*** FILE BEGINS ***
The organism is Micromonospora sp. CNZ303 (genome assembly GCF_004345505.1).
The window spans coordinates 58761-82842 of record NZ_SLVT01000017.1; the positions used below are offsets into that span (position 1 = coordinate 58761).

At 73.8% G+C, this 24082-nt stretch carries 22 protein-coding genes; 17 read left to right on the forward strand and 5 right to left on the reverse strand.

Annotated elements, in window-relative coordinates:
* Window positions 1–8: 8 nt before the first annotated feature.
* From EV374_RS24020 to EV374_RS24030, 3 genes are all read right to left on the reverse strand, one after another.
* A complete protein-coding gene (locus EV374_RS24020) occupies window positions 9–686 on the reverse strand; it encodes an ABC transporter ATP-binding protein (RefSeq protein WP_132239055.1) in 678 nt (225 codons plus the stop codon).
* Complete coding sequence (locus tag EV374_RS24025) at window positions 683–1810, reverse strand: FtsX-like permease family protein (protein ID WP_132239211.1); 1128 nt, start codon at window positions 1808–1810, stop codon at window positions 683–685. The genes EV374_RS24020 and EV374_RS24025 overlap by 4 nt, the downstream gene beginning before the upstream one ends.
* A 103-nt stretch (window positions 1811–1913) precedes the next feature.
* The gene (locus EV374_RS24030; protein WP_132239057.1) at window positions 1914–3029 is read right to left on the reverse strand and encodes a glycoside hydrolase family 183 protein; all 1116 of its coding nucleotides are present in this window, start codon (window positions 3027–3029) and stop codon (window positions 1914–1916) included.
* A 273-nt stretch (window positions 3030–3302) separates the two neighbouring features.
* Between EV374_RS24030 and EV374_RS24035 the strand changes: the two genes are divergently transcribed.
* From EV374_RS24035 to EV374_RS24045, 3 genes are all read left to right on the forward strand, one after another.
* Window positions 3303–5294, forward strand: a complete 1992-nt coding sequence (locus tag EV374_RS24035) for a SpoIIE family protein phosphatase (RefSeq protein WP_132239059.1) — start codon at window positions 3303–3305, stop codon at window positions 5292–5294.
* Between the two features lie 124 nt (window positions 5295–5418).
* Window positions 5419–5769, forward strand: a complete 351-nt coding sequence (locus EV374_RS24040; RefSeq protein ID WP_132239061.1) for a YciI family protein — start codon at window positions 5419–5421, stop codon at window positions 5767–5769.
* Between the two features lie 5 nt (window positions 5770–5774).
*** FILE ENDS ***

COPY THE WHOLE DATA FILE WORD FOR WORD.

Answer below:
The organism is Micromonospora sp. CNZ303 (genome assembly GCF_004345505.1).
The window spans coordinates 58761-82842 of record NZ_SLVT01000017.1; the positions used below are offsets into that span (position 1 = coordinate 58761).

At 73.8% G+C, this 24082-nt stretch carries 22 protein-coding genes; 17 read left to right on the forward strand and 5 right to left on the reverse strand.

Annotated elements, in window-relative coordinates:
* Window positions 1–8: 8 nt before the first annotated feature.
* From EV374_RS24020 to EV374_RS24030, 3 genes are all read right to left on the reverse strand, one after another.
* A complete protein-coding gene (locus EV374_RS24020) occupies window positions 9–686 on the reverse strand; it encodes an ABC transporter ATP-binding protein (RefSeq protein WP_132239055.1) in 678 nt (225 codons plus the stop codon).
* Complete coding sequence (locus tag EV374_RS24025) at window positions 683–1810, reverse strand: FtsX-like permease family protein (protein ID WP_132239211.1); 1128 nt, start codon at window positions 1808–1810, stop codon at window positions 683–685. The genes EV374_RS24020 and EV374_RS24025 overlap by 4 nt, the downstream gene beginning before the upstream one ends.
* A 103-nt stretch (window positions 1811–1913) precedes the next feature.
* The gene (locus EV374_RS24030; protein WP_132239057.1) at window positions 1914–3029 is read right to left on the reverse strand and encodes a glycoside hydrolase family 183 protein; all 1116 of its coding nucleotides are present in this window, start codon (window positions 3027–3029) and stop codon (window positions 1914–1916) included.
* A 273-nt stretch (window positions 3030–3302) separates the two neighbouring features.
* Between EV374_RS24030 and EV374_RS24035 the strand changes: the two genes are divergently transcribed.
* From EV374_RS24035 to EV374_RS24045, 3 genes are all read left to right on the forward strand, one after another.
* Window positions 3303–5294, forward strand: a complete 1992-nt coding sequence (locus tag EV374_RS24035) for a SpoIIE family protein phosphatase (RefSeq protein WP_132239059.1) — start codon at window positions 3303–3305, stop codon at window positions 5292–5294.
* Between the two features lie 124 nt (window positions 5295–5418).
* Window positions 5419–5769, forward strand: a complete 351-nt coding sequence (locus EV374_RS24040; RefSeq protein ID WP_132239061.1) for a YciI family protein — start codon at window positions 5419–5421, stop codon at window positions 5767–5769.
* Between the two features lie 5 nt (window positions 5770–5774).